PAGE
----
Palpable sense of dismay, rejection

HARARE - Some are praying for a miracle, while others just hope it is a nightmare that will soon disappear as the nation remains puzzled by President Robert Mugabe’s controversial landslide victory.

For many, the nightmarish prospects of enduring the next five years under a Zanu PF administration are just too galling to contemplate and nowhere is this more apparent than in the streets of Harare where posters of Mugabe and Tsvangirai remain pasted on walls, defiantly reminding all and sundry that Zimbabwe had a chance to decide its destiny on July 31.

For many, a Zanu PF victory just does not make sense, they accuse the 50-year-old party of being too old and exhausted, of ruining the economy and driving millions of brothers and sisters into exile.

Questions many ask include how can a party that destroyed homes of close to a million people in 2005 at the height of the winter season win an election?

Memories of a gory and horrible 2008 are still fresh in many people’s minds and yet the same government that brought that upon them achieved a logic-defying landslide.

Crestfallen and with sunken spirits, Zimbabweans recall the long winding queues for almost everything from fuel to basic commodities such as salt just a few years ago, and fear the prospect of a return of those dark days.

Since last Thursday, when results of the general election began to filter in, Zimbabweans in Harare have  been walking like “zombies,”  drowning in dark shadows of pain and disbelief as MDC secretary-general Tendai Biti puts it.

It is only a hope that someone will wake us up in sweat and we will sink into prayer to end the nightmare.

But it is real with the prospect of a Zim-dollar return under Mugabe are now growing by each day.

During his campaign, the 89-year-old strongman indicated that he wants the country to re-introduce its own currency that was devastated by runaway inflation in 2009.

By December 2008, inflation was hovering around 500 billion percent, unemployment 85 percent, capacity utilisation below 10 percent.

It brought total collapse of public and social services and many young and old are fretting over a prospect of such collapse rearing its head.

A cholera outbreak in 2008, which claimed over 4 000 people under Mugabe’s regime, is another spot of bother in the minds and hearts of millions.

As final results were announced, the vanquished and ordinary people asked in hushed tones just how Zanu PF would win with a landslide when just four years ago it was on the brink of sinking into oblivion.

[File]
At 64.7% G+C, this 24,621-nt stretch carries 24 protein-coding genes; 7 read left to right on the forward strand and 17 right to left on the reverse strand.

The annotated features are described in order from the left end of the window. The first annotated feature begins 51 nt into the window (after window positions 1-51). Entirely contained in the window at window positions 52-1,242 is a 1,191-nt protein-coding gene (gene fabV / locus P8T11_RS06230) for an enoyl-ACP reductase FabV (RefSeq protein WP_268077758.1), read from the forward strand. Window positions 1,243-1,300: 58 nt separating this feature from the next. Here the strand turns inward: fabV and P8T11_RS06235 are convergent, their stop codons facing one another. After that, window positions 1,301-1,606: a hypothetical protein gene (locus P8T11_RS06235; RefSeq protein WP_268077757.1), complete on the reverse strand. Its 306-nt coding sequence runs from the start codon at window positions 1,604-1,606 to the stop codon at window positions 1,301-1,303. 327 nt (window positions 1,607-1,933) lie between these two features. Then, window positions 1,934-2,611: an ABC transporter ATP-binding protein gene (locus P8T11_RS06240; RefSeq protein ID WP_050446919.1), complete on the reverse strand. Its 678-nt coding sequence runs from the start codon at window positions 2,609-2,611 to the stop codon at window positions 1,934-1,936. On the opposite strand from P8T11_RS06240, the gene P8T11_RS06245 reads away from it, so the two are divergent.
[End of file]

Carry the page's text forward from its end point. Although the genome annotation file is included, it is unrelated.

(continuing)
In commuter omnibuses, among vendors and even at hospitals, there is a palpable sense of dismay and dejection.

Even seemingly staunch Zanu PF supporters are failing to comprehend the overwhelming win as they too like opposition supporters, suspect that the polls were rigged in broad daylight.

But then in Zimbabwe where “gold rains from the skies and where miracle money mysteriously appears in people’s pockets” there is muttering that Zanu PF probably had miracle votes especially in provinces such as Manicaland and Masvingo which were previously strongholds of the MDC.

The atmosphere remains tense and police are combing the streets of Harare obviously anticipating an uprising,  but that might never come because none has the zeal to confront the system.

In high density suburbs, soldiers have formed football teams as they try to kill time kicking the ball.

Confounded by the prospect of having tragic-comic characters like Joseph Chinotimba heading to the 8th Parliament, Zimbabweans cannot help but shake their heads in confusion — worried about the unfolding drama that will certainly characterise the legislature.

Comments (2)

Only idiots could not read between the lines. Surely you can't expect a half educated westerns sponsored idiotic puppet to win an election in a country with a very high literacy rate. The economic woes were caused by the sanctions in an attempt to arm twist the populace to accept a puppet leader. God loves Zimbabwe and the sanctions are being overcome with the same party. it was a passing phase. Zimbabwe will prosper with or without the E.U and USA.

reason - 5 August 2013

When Tsvangirai was labelled a 'tea-boy' many did not believe this until he was invited for those famous Monday teas by President Mugabe-and the poor soul drank lots of it until he forgot that the reason why his so called party became popular was that it was solely riding on the crest of the people who were tired of living a pauper's life with no basic commodities on their tables and not that it was a strong political party compared to the ruling revolutionary ZANU PF. Even in 2018 or thereafter MDC will never ever win an election against ZANU PF. In 2008 they manage to get past ZANU PF because this was the heightened time when Zimbos had grow tired of being taken for a ride by politicians whom they voted for by did not deliver food on their tables. There will never be that time again-people do not want its repeat.We urge ZANU PF to take people seriously and deliver its promises wholesome and whole heartedly because we don't want to be confused by the MDC again.

Blacka Dread - 5 August 2013

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